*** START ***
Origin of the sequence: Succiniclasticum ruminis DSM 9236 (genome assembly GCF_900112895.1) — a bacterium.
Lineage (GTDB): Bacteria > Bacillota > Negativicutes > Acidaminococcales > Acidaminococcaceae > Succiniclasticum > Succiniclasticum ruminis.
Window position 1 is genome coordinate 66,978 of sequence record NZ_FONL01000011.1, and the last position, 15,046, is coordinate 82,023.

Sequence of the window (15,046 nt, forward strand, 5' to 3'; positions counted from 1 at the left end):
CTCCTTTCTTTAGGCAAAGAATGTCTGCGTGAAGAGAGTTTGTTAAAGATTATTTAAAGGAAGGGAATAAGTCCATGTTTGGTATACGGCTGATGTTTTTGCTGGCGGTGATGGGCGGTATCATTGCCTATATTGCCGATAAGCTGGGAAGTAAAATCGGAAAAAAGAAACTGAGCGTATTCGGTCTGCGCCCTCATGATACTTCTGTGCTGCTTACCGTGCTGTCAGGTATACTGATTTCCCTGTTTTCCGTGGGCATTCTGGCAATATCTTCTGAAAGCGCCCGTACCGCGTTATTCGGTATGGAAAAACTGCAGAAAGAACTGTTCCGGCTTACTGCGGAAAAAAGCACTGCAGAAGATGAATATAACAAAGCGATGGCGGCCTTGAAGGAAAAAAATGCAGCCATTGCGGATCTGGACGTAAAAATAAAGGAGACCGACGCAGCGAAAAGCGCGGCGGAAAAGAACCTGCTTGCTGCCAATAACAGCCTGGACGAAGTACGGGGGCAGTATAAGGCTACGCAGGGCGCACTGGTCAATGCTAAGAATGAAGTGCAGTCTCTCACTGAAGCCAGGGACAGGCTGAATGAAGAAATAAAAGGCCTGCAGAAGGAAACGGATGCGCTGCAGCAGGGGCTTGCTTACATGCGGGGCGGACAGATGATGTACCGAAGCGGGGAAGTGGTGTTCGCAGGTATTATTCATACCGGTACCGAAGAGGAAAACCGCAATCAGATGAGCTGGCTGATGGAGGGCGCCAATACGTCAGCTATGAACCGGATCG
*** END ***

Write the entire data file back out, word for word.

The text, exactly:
Origin of the sequence: Succiniclasticum ruminis DSM 9236 (genome assembly GCF_900112895.1) — a bacterium.
Lineage (GTDB): Bacteria > Bacillota > Negativicutes > Acidaminococcales > Acidaminococcaceae > Succiniclasticum > Succiniclasticum ruminis.
Window position 1 is genome coordinate 66,978 of sequence record NZ_FONL01000011.1, and the last position, 15,046, is coordinate 82,023.

Sequence of the window (15,046 nt, forward strand, 5' to 3'; positions counted from 1 at the left end):
CTCCTTTCTTTAGGCAAAGAATGTCTGCGTGAAGAGAGTTTGTTAAAGATTATTTAAAGGAAGGGAATAAGTCCATGTTTGGTATACGGCTGATGTTTTTGCTGGCGGTGATGGGCGGTATCATTGCCTATATTGCCGATAAGCTGGGAAGTAAAATCGGAAAAAAGAAACTGAGCGTATTCGGTCTGCGCCCTCATGATACTTCTGTGCTGCTTACCGTGCTGTCAGGTATACTGATTTCCCTGTTTTCCGTGGGCATTCTGGCAATATCTTCTGAAAGCGCCCGTACCGCGTTATTCGGTATGGAAAAACTGCAGAAAGAACTGTTCCGGCTTACTGCGGAAAAAAGCACTGCAGAAGATGAATATAACAAAGCGATGGCGGCCTTGAAGGAAAAAAATGCAGCCATTGCGGATCTGGACGTAAAAATAAAGGAGACCGACGCAGCGAAAAGCGCGGCGGAAAAGAACCTGCTTGCTGCCAATAACAGCCTGGACGAAGTACGGGGGCAGTATAAGGCTACGCAGGGCGCACTGGTCAATGCTAAGAATGAAGTGCAGTCTCTCACTGAAGCCAGGGACAGGCTGAATGAAGAAATAAAAGGCCTGCAGAAGGAAACGGATGCGCTGCAGCAGGGGCTTGCTTACATGCGGGGCGGACAGATGATGTACCGAAGCGGGGAAGTGGTGTTCGCAGGTATTATTCATACCGGTACCGAAGAGGAAAACCGCAATCAGATGAGCTGGCTGATGGAGGGCGCCAATACGTCAGCTATGAACCGGATCG